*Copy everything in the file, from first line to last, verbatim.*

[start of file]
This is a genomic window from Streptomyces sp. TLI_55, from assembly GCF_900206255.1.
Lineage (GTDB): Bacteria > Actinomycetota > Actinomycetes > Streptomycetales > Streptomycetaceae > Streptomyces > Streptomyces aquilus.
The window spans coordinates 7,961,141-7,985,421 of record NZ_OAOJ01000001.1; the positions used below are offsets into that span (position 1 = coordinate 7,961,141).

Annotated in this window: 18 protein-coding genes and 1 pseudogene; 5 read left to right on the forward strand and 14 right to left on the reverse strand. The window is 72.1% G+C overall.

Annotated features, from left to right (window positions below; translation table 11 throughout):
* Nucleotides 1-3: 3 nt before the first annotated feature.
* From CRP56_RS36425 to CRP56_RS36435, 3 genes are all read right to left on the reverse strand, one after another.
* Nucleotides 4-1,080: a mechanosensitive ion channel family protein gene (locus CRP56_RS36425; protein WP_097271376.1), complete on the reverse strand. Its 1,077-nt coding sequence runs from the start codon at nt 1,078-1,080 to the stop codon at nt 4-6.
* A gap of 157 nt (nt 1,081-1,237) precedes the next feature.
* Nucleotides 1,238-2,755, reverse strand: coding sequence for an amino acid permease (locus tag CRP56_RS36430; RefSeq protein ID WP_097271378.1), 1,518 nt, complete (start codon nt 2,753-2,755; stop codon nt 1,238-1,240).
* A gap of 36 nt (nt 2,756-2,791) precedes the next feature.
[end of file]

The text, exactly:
This is a genomic window from Streptomyces sp. TLI_55, from assembly GCF_900206255.1.
Lineage (GTDB): Bacteria > Actinomycetota > Actinomycetes > Streptomycetales > Streptomycetaceae > Streptomyces > Streptomyces aquilus.
The window spans coordinates 7,961,141-7,985,421 of record NZ_OAOJ01000001.1; the positions used below are offsets into that span (position 1 = coordinate 7,961,141).

Annotated in this window: 18 protein-coding genes and 1 pseudogene; 5 read left to right on the forward strand and 14 right to left on the reverse strand. The window is 72.1% G+C overall.

Annotated features, from left to right (window positions below; translation table 11 throughout):
* Nucleotides 1-3: 3 nt before the first annotated feature.
* From CRP56_RS36425 to CRP56_RS36435, 3 genes are all read right to left on the reverse strand, one after another.
* Nucleotides 4-1,080: a mechanosensitive ion channel family protein gene (locus CRP56_RS36425; protein WP_097271376.1), complete on the reverse strand. Its 1,077-nt coding sequence runs from the start codon at nt 1,078-1,080 to the stop codon at nt 4-6.
* A gap of 157 nt (nt 1,081-1,237) precedes the next feature.
* Nucleotides 1,238-2,755, reverse strand: coding sequence for an amino acid permease (locus tag CRP56_RS36430; RefSeq protein ID WP_097271378.1), 1,518 nt, complete (start codon nt 2,753-2,755; stop codon nt 1,238-1,240).
* A gap of 36 nt (nt 2,756-2,791) precedes the next feature.